Immigrant Turned Successful Businessman Invests In The Middle Sunil Puri arrived from Mumbai in 1979 with $150 and a high school diploma to his name. He worked his way through college and now he is a real estate developer who contributes heavily to charities and political campaigns.
NPR logo

Immigrant Turned Successful Businessman Invests In The Middle

  • Download
  • <iframe src="https://www.npr.org/player/embed/497715235/497715236" width="100%" height="290" frameborder="0" scrolling="no" title="NPR embedded audio player">
  • Transcript
Immigrant Turned Successful Businessman Invests In The Middle

Immigrant Turned Successful Businessman Invests In The Middle

Immigrant Turned Successful Businessman Invests In The Middle

  • Download
  • <iframe src="https://www.npr.org/player/embed/497715235/497715236" width="100%" height="290" frameborder="0" scrolling="no" title="NPR embedded audio player">
  • Transcript

Sunil Puri arrived from Mumbai in 1979 with $150 and a high school diploma to his name. He worked his way through college and now he is a real estate developer who contributes heavily to charities and political campaigns.

AUDIE CORNISH, HOST:

We're going to meet a man now, a real estate developer from Rockford, Ill. He came to this country with $150 in his pocket. He's now one of the most influential businessmen in northern Illinois. The path he took in the U.S. helps explain his view of what it means to be an American. And we're hearing his story as part of our election year series A Nation Engaged. Here's Susan Stephens of member station WNIJ.

SUSAN STEPHENS, BYLINE: When you step into Sunil Puri's corner office on the top floor of one of his buildings on the east side of Rockford, Ill., the first thing you notice is not the wall-to-wall view of the rolling golf course. It's the pictures on the walls.

SUNIL PURI: I mean everything from Fidel up there to when the president was visiting my mom back in Bombay.

STEPHENS: Every inch of wall space is covered with framed 8-by-10s of familiar faces, mostly recent presidents smiling alongside Puri and his family.

PURI: This is us at the Y2K night when the kids were so little, and they've got their little tuxedoes on.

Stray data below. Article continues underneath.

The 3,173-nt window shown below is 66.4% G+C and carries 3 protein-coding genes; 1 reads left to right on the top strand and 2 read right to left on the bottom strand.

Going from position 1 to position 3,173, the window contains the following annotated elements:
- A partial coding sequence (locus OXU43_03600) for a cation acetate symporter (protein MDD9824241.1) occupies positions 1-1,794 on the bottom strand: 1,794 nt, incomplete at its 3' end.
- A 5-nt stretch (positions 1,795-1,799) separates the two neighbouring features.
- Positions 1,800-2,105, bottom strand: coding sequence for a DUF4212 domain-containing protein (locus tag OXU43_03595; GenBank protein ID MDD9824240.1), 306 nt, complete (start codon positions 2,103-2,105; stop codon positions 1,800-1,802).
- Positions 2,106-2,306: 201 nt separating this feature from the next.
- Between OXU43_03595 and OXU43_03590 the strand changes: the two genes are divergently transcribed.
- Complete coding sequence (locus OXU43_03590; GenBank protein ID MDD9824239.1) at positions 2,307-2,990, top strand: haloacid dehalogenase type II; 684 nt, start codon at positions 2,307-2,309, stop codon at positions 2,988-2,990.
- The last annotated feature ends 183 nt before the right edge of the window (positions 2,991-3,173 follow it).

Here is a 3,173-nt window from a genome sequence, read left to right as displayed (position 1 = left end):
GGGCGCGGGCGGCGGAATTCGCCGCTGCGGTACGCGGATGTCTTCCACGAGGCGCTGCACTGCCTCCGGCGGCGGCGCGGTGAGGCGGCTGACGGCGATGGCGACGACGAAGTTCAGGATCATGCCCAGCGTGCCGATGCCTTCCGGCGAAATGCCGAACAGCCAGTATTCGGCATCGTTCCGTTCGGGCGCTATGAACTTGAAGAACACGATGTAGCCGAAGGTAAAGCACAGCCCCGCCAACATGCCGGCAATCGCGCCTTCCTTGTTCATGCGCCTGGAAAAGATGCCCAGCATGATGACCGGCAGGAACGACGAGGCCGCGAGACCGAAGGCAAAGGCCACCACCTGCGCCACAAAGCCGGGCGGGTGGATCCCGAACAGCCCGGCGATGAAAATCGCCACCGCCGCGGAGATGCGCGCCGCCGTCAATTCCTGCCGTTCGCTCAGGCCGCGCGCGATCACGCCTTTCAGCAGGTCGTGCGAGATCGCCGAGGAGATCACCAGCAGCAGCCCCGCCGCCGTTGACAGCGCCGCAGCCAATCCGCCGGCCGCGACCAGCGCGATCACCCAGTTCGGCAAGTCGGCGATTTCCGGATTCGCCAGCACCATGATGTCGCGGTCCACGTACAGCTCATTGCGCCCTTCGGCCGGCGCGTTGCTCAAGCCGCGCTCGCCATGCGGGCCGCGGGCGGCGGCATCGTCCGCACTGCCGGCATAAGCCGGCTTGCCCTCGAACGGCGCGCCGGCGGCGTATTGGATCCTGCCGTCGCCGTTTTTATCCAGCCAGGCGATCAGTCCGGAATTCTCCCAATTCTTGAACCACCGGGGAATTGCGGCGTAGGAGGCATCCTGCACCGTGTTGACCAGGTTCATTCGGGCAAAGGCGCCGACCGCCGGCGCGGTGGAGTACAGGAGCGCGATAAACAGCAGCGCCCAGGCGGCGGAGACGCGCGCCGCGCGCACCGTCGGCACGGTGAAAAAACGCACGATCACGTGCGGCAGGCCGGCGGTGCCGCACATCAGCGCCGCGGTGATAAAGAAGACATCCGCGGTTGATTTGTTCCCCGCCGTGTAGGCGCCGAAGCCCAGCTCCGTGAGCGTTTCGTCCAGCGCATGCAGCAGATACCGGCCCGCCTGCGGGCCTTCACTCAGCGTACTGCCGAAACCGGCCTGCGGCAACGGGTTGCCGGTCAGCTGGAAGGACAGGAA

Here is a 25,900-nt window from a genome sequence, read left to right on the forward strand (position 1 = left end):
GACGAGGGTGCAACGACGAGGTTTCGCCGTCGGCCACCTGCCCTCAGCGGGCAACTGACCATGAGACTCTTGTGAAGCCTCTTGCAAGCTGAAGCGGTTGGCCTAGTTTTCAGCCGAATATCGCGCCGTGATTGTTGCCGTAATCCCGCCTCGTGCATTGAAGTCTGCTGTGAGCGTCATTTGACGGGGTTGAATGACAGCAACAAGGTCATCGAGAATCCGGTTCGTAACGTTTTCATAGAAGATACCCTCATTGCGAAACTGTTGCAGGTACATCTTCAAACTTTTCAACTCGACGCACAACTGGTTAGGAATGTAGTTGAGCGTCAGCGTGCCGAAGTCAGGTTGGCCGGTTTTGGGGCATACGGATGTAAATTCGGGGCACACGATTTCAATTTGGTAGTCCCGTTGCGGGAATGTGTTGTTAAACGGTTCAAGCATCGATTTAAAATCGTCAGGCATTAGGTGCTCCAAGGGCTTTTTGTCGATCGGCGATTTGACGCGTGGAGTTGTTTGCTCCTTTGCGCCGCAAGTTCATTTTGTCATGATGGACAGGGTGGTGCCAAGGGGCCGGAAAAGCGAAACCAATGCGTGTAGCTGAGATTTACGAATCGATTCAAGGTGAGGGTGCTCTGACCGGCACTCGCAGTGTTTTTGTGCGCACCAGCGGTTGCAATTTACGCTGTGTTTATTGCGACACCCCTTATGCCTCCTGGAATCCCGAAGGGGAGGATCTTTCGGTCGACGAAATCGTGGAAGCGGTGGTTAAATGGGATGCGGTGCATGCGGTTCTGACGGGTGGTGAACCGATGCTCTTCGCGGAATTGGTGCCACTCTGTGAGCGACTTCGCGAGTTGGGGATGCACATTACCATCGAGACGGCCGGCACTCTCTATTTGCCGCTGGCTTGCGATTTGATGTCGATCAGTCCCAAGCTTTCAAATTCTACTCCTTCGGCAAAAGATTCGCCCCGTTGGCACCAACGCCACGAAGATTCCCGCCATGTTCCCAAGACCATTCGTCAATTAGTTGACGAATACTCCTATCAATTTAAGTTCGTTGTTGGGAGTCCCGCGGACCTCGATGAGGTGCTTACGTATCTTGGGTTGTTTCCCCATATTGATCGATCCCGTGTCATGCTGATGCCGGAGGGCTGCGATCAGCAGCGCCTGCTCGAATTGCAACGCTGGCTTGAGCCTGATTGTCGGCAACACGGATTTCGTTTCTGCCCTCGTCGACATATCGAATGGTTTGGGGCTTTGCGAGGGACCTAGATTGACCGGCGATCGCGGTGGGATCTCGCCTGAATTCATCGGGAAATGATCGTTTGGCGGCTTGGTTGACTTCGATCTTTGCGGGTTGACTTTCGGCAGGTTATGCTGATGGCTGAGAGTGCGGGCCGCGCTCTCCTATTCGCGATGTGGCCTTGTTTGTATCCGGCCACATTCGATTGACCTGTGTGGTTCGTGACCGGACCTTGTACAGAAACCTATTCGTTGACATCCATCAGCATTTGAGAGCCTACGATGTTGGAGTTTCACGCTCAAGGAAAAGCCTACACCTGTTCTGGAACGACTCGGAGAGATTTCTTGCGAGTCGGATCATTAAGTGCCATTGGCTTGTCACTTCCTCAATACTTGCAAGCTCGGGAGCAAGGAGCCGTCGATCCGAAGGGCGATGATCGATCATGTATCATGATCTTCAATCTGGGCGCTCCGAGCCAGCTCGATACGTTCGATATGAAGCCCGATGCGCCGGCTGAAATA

STEPHENS: They're the trophies of a fortune earned over three decades as a developer here and a testament to a fortune spent backing his favorite politicians and local charities. The 56-year-old with the brushed-back black hair looks the part of the successful businessman dressed in a dark conservative suit with a slightly less conservative tie, smiling and talking a mile a minute. He's come a long way since 1979 when he left Mumbai right after high school to visit family here in the Rockford area.

PURI: I just was one of those rebels who believed in the promise called America. And not with much permission from my parents, with very limited funds and resources, ended up coming to America.

STEPHENS: Puri stayed and he worked every job he could from pouring concrete to cleaning nursing home bedpans to put himself through the accounting program at Rockford University. He says he was warmly embraced here by elderly Swedes who helped him with his English, by families who included him in their holiday celebrations, by fellow students who wanted to learn more about his culture.

PURI: These were people who opened up their homes and their arms and their hearts to immigrants. And what has happened? Why are we so xenophobic all of a sudden? That's what made America great. That welcoming is what has built bridges far greater than any money, power or weapons can ever buy. It's people.

STEPHENS: Puri we won't talk about his preferences in this presidential election. A glance at the office photos shows him posing with Barack Obama and Bill Clinton. Campaign contribution records show donations to Democrats, Republicans and independents.

Sunil Puri wants America's next president to focus on bolstering the middle class by investing in what he calls the country's biggest strength. It's young people. He says being an American is about doing your part for your own community. For the wealthy, that means being compassionate.

PURI: You're not going to be taking this money to the Moon or to the Mars. You're still going to be sharing the same Earth with the same people that also deserve to have a decent lifestyle.

STEPHENS: Puri believes strongly in investing in the middle, the middle class, the middle of the country, the political middle with the hopes more people will get the same chance he got as an immigrant here 37 years ago. For NPR News, I'm Susan Stephens.

Copyright © 2016 NPR. All rights reserved. Visit our website terms of use and permissions pages at www.npr.org for further information.

NPR transcripts are created on a rush deadline by Verb8tm, Inc., an NPR contractor, and produced using a proprietary transcription process developed with NPR. This text may not be in its final form and may be updated or revised in the future. Accuracy and availability may vary. The authoritative record of NPR’s programming is the audio record.